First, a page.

Civic News
Cybersecurity / Municipal government

The City of Baltimore was hit by a ransomware attack

A "majority" of the city's servers were down as a result of the attack, said Mayor Young.

Baltimore City Hall. (Photo via Wikimedia Commons)

A majority of the servers in the City of Baltimore’s IT network were shut down Tuesday after it was infected with a virus, Mayor Bernard C. “Jack” Young said.

Young described the attack as ransomware, which uses encryption to make systems inaccessible. Attackers then demand a payment to turn access back over.

Though many servers were shut down, Young said essential services such as police, fire, EMS and 311 were still operating.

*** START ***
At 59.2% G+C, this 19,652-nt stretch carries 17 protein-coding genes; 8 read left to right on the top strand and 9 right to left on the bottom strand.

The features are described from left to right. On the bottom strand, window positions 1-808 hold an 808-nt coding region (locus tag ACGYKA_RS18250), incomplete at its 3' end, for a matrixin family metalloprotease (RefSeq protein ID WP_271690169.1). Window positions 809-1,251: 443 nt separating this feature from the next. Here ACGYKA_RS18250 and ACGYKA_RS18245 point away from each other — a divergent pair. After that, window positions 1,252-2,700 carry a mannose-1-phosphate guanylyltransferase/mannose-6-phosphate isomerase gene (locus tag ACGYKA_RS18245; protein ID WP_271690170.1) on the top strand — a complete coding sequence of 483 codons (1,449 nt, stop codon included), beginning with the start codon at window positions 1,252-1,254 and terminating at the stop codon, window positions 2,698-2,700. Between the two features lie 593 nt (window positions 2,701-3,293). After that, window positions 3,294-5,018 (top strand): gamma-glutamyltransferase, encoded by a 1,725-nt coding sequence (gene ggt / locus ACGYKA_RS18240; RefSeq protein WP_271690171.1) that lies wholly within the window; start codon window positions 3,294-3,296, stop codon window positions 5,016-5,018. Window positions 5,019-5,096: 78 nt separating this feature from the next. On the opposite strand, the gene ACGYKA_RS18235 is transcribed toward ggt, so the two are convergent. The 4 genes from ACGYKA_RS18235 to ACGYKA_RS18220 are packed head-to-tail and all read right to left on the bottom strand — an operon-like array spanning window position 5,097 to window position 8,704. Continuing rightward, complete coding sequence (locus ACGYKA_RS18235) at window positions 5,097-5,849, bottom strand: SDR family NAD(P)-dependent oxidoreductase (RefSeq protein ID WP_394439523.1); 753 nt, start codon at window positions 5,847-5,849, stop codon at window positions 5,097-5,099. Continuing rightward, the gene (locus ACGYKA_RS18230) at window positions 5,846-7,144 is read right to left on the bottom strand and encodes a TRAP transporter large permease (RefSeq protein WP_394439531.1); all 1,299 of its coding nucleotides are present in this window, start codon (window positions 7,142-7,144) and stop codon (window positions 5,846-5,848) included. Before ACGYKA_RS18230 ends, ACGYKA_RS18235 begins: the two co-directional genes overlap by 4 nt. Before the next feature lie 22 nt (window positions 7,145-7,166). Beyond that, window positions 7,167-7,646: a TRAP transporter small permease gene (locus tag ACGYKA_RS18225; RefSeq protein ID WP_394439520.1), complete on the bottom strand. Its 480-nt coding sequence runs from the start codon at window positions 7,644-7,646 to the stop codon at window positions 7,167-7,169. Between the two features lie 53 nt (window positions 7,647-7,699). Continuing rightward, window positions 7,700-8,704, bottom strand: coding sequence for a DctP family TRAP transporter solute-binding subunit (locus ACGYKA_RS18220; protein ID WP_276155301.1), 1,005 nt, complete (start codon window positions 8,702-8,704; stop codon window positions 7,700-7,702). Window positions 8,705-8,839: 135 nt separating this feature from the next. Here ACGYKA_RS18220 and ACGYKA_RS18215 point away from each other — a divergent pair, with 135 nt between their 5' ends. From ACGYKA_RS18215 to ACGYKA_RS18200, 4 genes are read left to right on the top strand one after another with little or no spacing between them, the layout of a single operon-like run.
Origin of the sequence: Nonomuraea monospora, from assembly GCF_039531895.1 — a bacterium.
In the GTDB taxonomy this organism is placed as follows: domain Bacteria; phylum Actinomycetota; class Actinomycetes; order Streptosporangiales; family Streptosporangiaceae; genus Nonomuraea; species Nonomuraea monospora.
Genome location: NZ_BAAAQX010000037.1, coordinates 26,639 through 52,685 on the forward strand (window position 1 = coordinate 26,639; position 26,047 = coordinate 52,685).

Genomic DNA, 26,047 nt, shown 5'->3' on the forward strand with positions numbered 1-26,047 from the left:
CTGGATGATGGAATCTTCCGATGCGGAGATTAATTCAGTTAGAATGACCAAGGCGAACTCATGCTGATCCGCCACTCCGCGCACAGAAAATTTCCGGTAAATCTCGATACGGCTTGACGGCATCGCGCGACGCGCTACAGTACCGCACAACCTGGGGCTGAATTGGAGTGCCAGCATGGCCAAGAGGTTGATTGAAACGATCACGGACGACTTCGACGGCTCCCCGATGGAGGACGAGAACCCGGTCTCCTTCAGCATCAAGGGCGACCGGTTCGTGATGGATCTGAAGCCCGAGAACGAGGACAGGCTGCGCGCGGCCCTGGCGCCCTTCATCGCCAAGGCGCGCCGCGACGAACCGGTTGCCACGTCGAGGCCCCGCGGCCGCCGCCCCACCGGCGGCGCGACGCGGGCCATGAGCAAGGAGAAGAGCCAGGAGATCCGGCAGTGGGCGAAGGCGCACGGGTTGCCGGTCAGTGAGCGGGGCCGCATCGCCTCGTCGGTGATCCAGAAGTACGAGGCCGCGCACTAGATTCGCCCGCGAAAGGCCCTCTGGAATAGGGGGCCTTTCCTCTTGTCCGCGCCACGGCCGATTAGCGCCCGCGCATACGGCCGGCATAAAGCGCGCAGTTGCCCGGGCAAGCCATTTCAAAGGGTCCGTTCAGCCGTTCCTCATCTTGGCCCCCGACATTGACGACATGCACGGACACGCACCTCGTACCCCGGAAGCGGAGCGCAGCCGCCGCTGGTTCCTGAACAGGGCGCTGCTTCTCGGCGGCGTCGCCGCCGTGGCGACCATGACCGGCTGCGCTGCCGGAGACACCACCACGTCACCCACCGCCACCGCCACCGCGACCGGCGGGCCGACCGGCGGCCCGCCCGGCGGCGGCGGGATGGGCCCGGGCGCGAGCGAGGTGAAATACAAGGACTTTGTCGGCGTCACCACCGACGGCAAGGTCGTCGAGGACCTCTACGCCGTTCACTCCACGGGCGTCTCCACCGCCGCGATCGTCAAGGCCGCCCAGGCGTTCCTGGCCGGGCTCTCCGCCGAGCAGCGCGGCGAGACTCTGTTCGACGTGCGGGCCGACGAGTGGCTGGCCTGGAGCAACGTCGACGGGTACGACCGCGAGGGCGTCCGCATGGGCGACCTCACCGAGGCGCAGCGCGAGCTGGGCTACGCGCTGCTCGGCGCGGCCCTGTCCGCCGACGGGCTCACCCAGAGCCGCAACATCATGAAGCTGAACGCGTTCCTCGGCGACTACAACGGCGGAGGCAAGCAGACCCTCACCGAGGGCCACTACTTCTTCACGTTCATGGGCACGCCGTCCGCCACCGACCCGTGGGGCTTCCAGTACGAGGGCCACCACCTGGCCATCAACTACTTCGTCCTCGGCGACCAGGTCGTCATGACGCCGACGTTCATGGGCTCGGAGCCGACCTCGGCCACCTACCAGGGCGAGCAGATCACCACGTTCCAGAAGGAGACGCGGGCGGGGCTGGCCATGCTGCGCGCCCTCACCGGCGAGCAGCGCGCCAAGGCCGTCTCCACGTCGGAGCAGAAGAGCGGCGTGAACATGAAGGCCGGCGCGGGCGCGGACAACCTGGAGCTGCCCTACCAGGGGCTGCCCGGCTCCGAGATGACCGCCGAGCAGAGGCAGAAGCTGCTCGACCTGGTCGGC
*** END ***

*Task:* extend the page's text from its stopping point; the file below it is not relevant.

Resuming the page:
“City employees are working diligently to determine the source and extent of the infection,” Young said in a statement. “At this time, we have seen no evidence that any personal data has left the system.”

At the Baltimore Department of Public Works, a tweet said that an email outage was first evident this morning. In turn, the email outage also took down phone lines, leaving the department unable to take calls about water billing issues.

The department also said that employees of the city’s finance department were outside the Abel Wolman Municipal Building, which is located near City Hall, instructing citizens that it was not accepting cash.

Baltimore also faced a cyber attack in 2018, when a ransomware attack infected the city’s 911 system. In that case, the system was back online within 17 hours.


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